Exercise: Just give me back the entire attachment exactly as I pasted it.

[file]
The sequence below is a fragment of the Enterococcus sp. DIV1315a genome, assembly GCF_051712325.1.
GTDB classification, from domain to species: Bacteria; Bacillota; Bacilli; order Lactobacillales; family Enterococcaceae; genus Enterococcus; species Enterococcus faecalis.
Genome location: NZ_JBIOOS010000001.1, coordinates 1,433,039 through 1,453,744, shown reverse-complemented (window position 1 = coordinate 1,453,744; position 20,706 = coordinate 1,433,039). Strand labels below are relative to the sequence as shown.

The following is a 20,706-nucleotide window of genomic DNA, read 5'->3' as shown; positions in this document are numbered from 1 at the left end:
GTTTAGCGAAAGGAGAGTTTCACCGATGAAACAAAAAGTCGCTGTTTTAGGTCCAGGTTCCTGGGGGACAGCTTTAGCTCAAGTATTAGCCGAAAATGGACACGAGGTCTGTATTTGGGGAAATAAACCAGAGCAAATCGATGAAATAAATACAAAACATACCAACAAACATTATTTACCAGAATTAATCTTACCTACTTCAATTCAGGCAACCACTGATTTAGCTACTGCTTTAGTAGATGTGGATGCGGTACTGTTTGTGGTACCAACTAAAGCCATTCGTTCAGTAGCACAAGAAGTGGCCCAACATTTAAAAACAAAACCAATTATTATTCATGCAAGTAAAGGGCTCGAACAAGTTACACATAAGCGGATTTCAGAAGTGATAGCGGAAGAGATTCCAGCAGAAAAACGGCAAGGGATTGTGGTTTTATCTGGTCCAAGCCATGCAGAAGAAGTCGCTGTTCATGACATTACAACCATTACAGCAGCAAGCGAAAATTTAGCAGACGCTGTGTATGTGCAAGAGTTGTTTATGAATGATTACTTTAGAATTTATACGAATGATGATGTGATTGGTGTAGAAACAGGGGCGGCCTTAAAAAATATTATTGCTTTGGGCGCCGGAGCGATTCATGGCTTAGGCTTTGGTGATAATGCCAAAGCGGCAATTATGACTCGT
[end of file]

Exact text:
The sequence below is a fragment of the Enterococcus sp. DIV1315a genome, assembly GCF_051712325.1.
GTDB classification, from domain to species: Bacteria; Bacillota; Bacilli; order Lactobacillales; family Enterococcaceae; genus Enterococcus; species Enterococcus faecalis.
Genome location: NZ_JBIOOS010000001.1, coordinates 1,433,039 through 1,453,744, shown reverse-complemented (window position 1 = coordinate 1,453,744; position 20,706 = coordinate 1,433,039). Strand labels below are relative to the sequence as shown.

The following is a 20,706-nucleotide window of genomic DNA, read 5'->3' as shown; positions in this document are numbered from 1 at the left end:
GTTTAGCGAAAGGAGAGTTTCACCGATGAAACAAAAAGTCGCTGTTTTAGGTCCAGGTTCCTGGGGGACAGCTTTAGCTCAAGTATTAGCCGAAAATGGACACGAGGTCTGTATTTGGGGAAATAAACCAGAGCAAATCGATGAAATAAATACAAAACATACCAACAAACATTATTTACCAGAATTAATCTTACCTACTTCAATTCAGGCAACCACTGATTTAGCTACTGCTTTAGTAGATGTGGATGCGGTACTGTTTGTGGTACCAACTAAAGCCATTCGTTCAGTAGCACAAGAAGTGGCCCAACATTTAAAAACAAAACCAATTATTATTCATGCAAGTAAAGGGCTCGAACAAGTTACACATAAGCGGATTTCAGAAGTGATAGCGGAAGAGATTCCAGCAGAAAAACGGCAAGGGATTGTGGTTTTATCTGGTCCAAGCCATGCAGAAGAAGTCGCTGTTCATGACATTACAACCATTACAGCAGCAAGCGAAAATTTAGCAGACGCTGTGTATGTGCAAGAGTTGTTTATGAATGATTACTTTAGAATTTATACGAATGATGATGTGATTGGTGTAGAAACAGGGGCGGCCTTAAAAAATATTATTGCTTTGGGCGCCGGAGCGATTCATGGCTTAGGCTTTGGTGATAATGCCAAAGCGGCAATTATGACTCGT